Early on Wednesday 9 November we learnt that Donald Trump would be president of the US, and two days later I heard I may have a cancer.

Since then, it has been confirmed that the cancer is large, worrying and cannot be magically removed. Outwardly, I look well, but inside, this malignant parasite has been growing – silently – for some years.

Cancerous cells occur all the time in humans.  Normally, these mutations are destroyed by the body’s immune system, but clearly that hasn’t happened in my case.

Are you still wondering why I call this cancer my ‘inner Trump’?

The populist backlash against globalisation is large and can’t be wished away. Brexit, Trump’s election, Renzi’s crushing defeat are symptoms of the disease. Even in Austria, where the far-right candidate lost, we can’t ignore that 47% of the public voted for someone from an organisation founded by a former SS officer.

Why is this happening? The simple answer is a lost faith in politics. And who can blame people?  In case you aren’t convinced, consider that youth unemployment is 46.5% in Greece, 42.6% in Spain and 36.4% in Italy. 

In the US, the brokenness of society displays differently. For example, US life expectancy is falling. As commentator Umair Haque notes, “It would be  surprising in a poor country – and therefore it is genuinely alarming in a rich one.”  

The cause? Haque points to: “Systemic institutional failure. Across the board. Not just one institution, but many.”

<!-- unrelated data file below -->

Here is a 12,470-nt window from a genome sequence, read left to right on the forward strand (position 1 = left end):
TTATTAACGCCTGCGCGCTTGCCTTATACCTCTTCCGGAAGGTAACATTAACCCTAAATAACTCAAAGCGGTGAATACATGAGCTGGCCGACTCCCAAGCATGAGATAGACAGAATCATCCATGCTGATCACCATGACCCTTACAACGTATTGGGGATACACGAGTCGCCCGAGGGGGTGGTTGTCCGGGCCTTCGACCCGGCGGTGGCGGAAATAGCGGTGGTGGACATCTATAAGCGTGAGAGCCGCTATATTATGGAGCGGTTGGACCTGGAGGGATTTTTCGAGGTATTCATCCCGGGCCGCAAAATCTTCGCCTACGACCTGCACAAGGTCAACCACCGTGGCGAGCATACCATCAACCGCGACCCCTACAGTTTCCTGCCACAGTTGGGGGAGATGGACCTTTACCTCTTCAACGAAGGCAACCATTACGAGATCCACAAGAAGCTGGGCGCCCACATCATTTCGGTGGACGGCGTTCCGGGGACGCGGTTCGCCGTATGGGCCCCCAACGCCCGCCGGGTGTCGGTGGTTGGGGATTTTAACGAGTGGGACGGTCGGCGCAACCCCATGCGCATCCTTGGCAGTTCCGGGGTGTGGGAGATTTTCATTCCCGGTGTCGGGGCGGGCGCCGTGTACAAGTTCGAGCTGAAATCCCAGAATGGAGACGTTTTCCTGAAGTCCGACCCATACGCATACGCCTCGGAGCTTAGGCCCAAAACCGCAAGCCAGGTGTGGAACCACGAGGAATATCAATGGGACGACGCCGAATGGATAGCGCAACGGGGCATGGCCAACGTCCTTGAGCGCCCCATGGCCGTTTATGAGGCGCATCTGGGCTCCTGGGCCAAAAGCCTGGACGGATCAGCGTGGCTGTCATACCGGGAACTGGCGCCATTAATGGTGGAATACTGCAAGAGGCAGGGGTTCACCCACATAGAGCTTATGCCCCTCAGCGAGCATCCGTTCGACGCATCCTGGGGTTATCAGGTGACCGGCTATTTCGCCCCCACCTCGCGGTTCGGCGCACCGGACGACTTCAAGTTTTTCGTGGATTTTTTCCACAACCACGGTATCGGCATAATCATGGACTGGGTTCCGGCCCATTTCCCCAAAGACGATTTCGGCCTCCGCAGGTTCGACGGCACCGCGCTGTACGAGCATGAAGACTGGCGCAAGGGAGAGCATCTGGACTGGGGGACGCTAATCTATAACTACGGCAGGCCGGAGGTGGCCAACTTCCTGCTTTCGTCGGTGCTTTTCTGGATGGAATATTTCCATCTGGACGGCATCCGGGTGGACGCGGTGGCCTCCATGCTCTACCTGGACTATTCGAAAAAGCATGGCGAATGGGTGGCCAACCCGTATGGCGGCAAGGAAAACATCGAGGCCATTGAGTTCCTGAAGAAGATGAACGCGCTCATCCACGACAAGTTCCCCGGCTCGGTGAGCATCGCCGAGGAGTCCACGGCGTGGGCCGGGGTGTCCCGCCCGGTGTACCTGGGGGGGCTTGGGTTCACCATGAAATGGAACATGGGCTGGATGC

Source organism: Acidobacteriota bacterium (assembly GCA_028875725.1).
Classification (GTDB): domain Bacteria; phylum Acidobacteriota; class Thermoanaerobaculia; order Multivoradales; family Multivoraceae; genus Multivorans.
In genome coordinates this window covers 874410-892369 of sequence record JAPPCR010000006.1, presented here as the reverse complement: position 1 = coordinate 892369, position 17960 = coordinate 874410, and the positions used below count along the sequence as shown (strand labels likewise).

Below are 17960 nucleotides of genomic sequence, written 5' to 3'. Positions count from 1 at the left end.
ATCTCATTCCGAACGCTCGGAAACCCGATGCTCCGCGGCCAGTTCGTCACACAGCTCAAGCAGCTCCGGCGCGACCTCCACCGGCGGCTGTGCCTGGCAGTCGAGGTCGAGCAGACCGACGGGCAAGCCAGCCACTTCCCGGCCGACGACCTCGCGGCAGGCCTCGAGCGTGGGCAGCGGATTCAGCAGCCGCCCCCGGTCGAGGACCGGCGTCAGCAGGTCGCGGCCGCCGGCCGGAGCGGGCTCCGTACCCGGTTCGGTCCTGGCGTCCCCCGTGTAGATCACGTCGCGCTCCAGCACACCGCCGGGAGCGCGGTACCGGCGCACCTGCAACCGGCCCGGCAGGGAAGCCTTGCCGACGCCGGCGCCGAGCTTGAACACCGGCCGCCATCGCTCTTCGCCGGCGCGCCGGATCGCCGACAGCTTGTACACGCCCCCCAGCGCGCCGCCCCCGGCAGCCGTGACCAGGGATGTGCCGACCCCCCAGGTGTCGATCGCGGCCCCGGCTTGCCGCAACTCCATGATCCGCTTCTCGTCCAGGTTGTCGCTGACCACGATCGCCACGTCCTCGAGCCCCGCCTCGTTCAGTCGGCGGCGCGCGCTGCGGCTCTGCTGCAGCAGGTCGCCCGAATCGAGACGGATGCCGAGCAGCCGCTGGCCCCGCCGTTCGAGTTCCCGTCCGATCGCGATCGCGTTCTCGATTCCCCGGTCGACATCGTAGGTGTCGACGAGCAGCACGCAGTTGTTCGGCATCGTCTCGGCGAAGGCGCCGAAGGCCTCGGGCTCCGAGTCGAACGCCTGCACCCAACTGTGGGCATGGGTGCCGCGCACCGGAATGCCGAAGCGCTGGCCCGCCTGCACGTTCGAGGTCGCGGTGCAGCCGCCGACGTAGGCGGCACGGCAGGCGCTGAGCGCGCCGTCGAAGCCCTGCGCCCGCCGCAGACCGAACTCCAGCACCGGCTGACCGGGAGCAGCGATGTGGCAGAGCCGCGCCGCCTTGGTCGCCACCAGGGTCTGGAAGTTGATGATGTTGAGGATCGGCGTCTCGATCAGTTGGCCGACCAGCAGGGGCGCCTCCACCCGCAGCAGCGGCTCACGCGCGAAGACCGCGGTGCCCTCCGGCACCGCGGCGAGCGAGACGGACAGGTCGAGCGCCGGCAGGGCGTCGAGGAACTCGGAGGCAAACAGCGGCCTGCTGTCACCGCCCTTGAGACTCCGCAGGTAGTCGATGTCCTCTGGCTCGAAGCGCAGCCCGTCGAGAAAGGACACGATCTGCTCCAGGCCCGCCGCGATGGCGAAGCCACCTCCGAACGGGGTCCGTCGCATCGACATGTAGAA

Readers of this column will know that I am critical of the way that investors have enabled dysfunctional corporate and market behaviour and have written about what they could do differently. Investment decision-makers have moved in the right direction, but too slowly. They espouse the rhetoric of responsibility but, in practice, change has been incremental.

In contrast, populists know how to appeal to emotions in a way liberals almost never do. The critical question is, can investment advocates of moderation learn to pack a bigger emotional punch and follow it up with walk that really matches the talk?

So what’s ahead for society? Since that is beyond my control, I’ll focus on me.

Chemotherapy should hopefully shrink the growth but doctors can’t be sure what follows. Learning to live fully, despite the illness (and the side effects), and being aware that it might spread (but not living paralysed by this fear) are high on my project list. 

Some say I should be ‘optimistic’ just as some say we should be optimistic about Trump and other populists. Rabbi Lord Jonathan Sacks has explained why optimism in these times is unwise: “What has happened is a failure to understand the difference between optimism and hope. They sound similar but they are quite different. Optimism is the belief that things will get better. Hope is the belief that, if we work hard enough, we can make things better. Between them lies all the difference in the world. Optimism is a passive virtue, hope an active one. It needs no courage, only a certain naiveté, to be an optimist. It needs a great deal of courage to have hope.”

So what I fully intend to do is be hopeful and make adventurous decisions. A cancer survivor has written a funny blog about her experience of what this means: “One day, you’re minding your own business, you open the fridge, and oh my God, there’s a mountain lion in your fridge. Wait, what? How? Why is there a mountain lion in your fridge? No time to explain. Run! The mountain lion will kill you! Unless you find something even more ferocious to kill it first.” 

Investors have a huge ability to influence the eventual outcome of this swing to nationalism, protectionism and populism or worse. Will we live adventurously or will we close the fridge door and continue to be ‘optimistic’?

Dr Raj Thamotheram is CEO of Preventable Surprises and a visiting fellow at the Smith School, Oxford University